A wildfire fanned by Santa Ana winds blackened 150 acres of brush-covered hillside Wednesday and came within 100 feet of a Thousand Oaks townhouse complex before firefighters got the upper hand.
About 300 firefighters from Ventura and Los Angeles counties were summoned to fight the blaze soon after it broke out at 10:46 a.m. in an open field near the North Ranch neighborhood. Firefighters used five helicopters and 22 firetrucks before the blaze was brought under control about 2 p.m.
Ventura County fire officials traced the cause of the blaze to a stolen pickup truck found, charred, on a dirt road. The burning truck ignited dry brush, and winds gusting to 25 m.p.h. pushed flames south toward the North Ranch Village complex, authorities said.
Officials said the county’s aggressive weed-abatement program helped firefighters subdue the blaze. They said weather conditions Wednesday were similar to those last week in Oakland and Berkeley, where a brush fire charred 2,700 homes and took at least 24 lives.
A crew headed by Ventura County Fire Battalion Chief Dale Miller was the first to reach the fire. Miller said the 15-man crew discovered a fast-moving, two-mile stretch of flames.
“The fire overran us on the ridge,” he said. “We had a lot of heat and a lot of wind.”
David Festerling, another battalion chief, said firefighters flanked the fire by bulldozing fire lines and stationing fire engines half a mile apart to offset the unpredictable winds.
“In this weather . . . the wind could have pushed it in any direction,” he said.
Although none of the 40 tiled-roofed town homes were ordered evacuated, authorities blocked off a half-mile stretch of Hillcrest Drive and Westlake Boulevard until about 2:30 p.m.
Before the fire was contained, concerned homeowners looked on from nearby sidewalks as ashes rained down on their property.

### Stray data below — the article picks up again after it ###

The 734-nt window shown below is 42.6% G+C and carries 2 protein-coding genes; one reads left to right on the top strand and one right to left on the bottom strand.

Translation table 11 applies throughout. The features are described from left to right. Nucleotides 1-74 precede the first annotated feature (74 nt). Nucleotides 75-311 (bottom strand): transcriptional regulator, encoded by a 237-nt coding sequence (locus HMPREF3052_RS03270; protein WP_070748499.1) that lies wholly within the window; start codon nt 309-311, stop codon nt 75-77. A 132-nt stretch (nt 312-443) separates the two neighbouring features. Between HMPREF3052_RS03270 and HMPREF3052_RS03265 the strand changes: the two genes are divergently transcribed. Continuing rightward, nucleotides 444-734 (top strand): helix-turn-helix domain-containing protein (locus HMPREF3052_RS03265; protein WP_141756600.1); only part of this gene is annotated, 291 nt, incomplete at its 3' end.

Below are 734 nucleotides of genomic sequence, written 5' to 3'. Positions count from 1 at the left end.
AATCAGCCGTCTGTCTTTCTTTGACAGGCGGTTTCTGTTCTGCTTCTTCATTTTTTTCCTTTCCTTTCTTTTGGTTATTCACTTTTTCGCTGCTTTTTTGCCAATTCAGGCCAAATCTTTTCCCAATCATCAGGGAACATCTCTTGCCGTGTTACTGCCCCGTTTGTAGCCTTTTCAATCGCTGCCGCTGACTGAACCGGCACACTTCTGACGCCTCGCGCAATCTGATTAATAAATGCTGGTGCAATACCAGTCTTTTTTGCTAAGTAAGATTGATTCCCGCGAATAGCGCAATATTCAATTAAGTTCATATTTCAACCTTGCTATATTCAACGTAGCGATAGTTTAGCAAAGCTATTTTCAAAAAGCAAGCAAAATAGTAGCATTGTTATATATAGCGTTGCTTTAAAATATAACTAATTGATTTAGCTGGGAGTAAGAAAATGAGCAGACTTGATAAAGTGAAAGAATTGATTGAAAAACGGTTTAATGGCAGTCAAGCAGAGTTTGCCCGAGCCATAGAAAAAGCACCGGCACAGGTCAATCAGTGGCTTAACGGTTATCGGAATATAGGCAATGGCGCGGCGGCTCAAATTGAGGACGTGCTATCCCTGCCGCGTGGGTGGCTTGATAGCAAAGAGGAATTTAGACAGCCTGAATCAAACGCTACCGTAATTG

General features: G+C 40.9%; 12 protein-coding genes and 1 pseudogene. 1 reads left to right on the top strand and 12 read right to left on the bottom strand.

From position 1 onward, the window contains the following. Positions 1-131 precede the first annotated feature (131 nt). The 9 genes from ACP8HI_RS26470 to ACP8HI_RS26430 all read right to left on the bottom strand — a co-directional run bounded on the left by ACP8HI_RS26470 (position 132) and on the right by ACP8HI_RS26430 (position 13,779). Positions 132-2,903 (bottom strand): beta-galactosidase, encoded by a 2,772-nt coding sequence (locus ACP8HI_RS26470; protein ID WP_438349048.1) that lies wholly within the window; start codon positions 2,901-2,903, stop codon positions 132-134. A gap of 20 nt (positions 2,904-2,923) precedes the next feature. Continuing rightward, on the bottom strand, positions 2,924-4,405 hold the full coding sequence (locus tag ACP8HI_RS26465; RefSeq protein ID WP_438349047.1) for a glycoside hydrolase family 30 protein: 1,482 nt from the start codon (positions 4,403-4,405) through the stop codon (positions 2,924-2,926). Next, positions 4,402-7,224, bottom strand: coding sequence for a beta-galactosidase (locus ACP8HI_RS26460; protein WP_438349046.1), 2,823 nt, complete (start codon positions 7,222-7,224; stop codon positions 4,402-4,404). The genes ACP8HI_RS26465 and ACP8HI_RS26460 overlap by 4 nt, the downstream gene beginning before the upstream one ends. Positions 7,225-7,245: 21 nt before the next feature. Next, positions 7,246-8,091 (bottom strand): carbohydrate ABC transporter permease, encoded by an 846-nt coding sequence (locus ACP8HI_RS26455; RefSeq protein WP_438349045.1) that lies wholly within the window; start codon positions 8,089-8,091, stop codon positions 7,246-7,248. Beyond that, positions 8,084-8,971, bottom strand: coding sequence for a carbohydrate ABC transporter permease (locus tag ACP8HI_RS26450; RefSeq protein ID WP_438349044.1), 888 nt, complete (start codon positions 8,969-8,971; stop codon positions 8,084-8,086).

Amee Lamay clutched her 8-month-old baby, Danielle, as she watched the fire inch closer to her home.
“Those flames are definitely a scary sight,” she said as firefighters battled the blaze just a few hundred feet north of the cluster of town homes.
Many residents said they had visions of the Oakland and Berkeley hills fire.
“When I heard the fire alarm and looked out the window, all I could think about was Oakland Hills,” said Misty Yobs, 27, squeezing her dog, Charlie, against her chest.
“I looked around and, thank God, I found Charlie,” Yobs said. “I grabbed him and came outside.”
Her next-door neighbor, Frank Offberg, was busy hosing down his trees and garage door with water.
“The first thing that crossed my mind when I saw the flames was, if this fire jumps the fire line, we’re going to have another Oakland,” he said. “Thank God we have tiled roofs and stucco walls.”
Maria Day, 26, grabbed her 3-year-old son, Brody, and some photo albums before racing out of the North Ranch area in her Isuzu Trooper. “Oakland came to my mind, and that scared me to death,” she said.
After the fire was brought under control, a small crew of firefighters remained on the scene to prevent hot spots from flaring up during the night.
Firefighters said their jobs were made easier by Ventura County’s strict enforcement of the weed-abatement program, which requires landowners to clear brush at least 100 feet away from structures.
In addition, Thousand Oaks four years ago banned combustible wood-shake roofs in areas that could be threatened by brush fires, authorities said. The townhouses threatened Wednesday were completed in 1989 with tile roofs.
Because of low temperatures and high humidity, there have been few brush fires in Ventura County this year. Wednesday’s blaze raised acreage burned in brush fires in the county to 2,506, including 2,100 acres charred in an Ojai blaze earlier this month.